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Six ways we cut costs on our trip to NYC

New York City is infamous for many things – one being how easy it is to spend money there.

I went for the first time last year on a somewhat spontaneous trip with my mom, and we made some mistakes that cost us.

This time I planned ahead to save us some money. Here are some ways we cut costs on our trip to NYC.

We planned ahead.

I (kind of) love a good, spontaneous trip. What I REALLY love is planned spontaneity (definition: having multiple plans and spontaneously picking one for the day). So I made lists each day for what we would visit, including restaurants in those areas. How did that save us money? We had a plan. We didn’t get hungry and go into the first expensive place we could find. We knew what times slots were free at the tourist spots, and what times we could use our City Pass. This saved us a LOT of money.

We used Airbnb.

I normally save money with hostels, but let’s be real – I’m a hotel kind of girl. I can’t handle communal showers (I’ve unintentionally tried one, but that’s a story for another blog post). The hotels in NYC? EX-PEN-SIVE. A friend recommended Airbnb. He said to only stay at the places that have at least 200 ratings (safety first). So we booked an amazing spot in the East Village. She even made special accommodations since we needed separate sleeping areas. It cost us $114 a night, which you won’t find at a hotel.

We didn’t fly into an NYC airport.

Word of advice: always do your research. I’ve made the mistake of booking flights last minute and not even thinking about it. It’s (normally) cheaper to fly into Newark, New Jersey than to fly into the JFK or LaGuardia (which I hear is sketchy) airports. We took an Uber from Newark to NYC for about $60, which is about $40 cheaper than taking a taxi.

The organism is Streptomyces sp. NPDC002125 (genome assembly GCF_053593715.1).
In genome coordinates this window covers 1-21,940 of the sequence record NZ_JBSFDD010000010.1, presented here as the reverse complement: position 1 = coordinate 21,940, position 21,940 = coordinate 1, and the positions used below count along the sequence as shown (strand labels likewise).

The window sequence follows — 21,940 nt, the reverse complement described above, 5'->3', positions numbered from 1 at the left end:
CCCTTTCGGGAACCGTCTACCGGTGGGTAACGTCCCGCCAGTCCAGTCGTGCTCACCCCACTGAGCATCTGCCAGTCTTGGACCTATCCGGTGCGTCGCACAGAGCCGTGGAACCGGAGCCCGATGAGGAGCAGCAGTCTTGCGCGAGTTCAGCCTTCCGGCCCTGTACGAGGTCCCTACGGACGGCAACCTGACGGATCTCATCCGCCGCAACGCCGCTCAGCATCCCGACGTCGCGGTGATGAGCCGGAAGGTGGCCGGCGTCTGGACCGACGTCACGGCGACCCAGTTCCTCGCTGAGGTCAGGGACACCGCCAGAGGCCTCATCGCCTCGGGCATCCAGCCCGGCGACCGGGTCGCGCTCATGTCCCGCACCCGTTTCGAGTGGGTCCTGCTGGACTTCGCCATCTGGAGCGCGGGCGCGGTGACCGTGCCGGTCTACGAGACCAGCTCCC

We didn’t take a taxi.

If you take a taxi, do it for the experience and don’t ride for very long. Our taxis to and from our hotel the first time I was in NYC averaged about $100 each. And you’ll be much better off taking the subway around the city. Apps like NYC Subway and Citymapper can help you with underground navigation.

We found the freebies.

I didn’t want my pinching pennies to get in the way of seeing the sights or having fun. That’s why I did my research on how I could get in places for free. Here’s what I found:

Museum of Modern Art (MoMA) – free on Fridays from 4-8 p.m. (warning: it gets REALLY crowded)
Guggenheim – pay what you wish on Saturdays from 5-7:45 p.m.
9/11 Memorial Museum – free on Tuesdays from 5 p.m. to close
The Bronx Zoo– free admission on Wednesdays
The Frick Collection – pay what you wish on Wednesdays from 2-6 p.m.

There are also things to do that are obviously free, like visiting Central Park, walking the High Line and going to Times Square.

We bought a City Pass.

I’m convinced the City Pass is the way to go when seeing the sights. You can avoid paying for the attractions separately and save about $91. The City Pass has you choose between some things to do, but choose wisely. Some of the places on the pass have times for free admission (see the freebies above). Learn from my mistakes, and read the fine print. Some things on the City Pass aren’t black and white, and certain attractions (like the Statue of Liberty) have to be viewed during specific time slots. If you plan accordingly, this is the best option.



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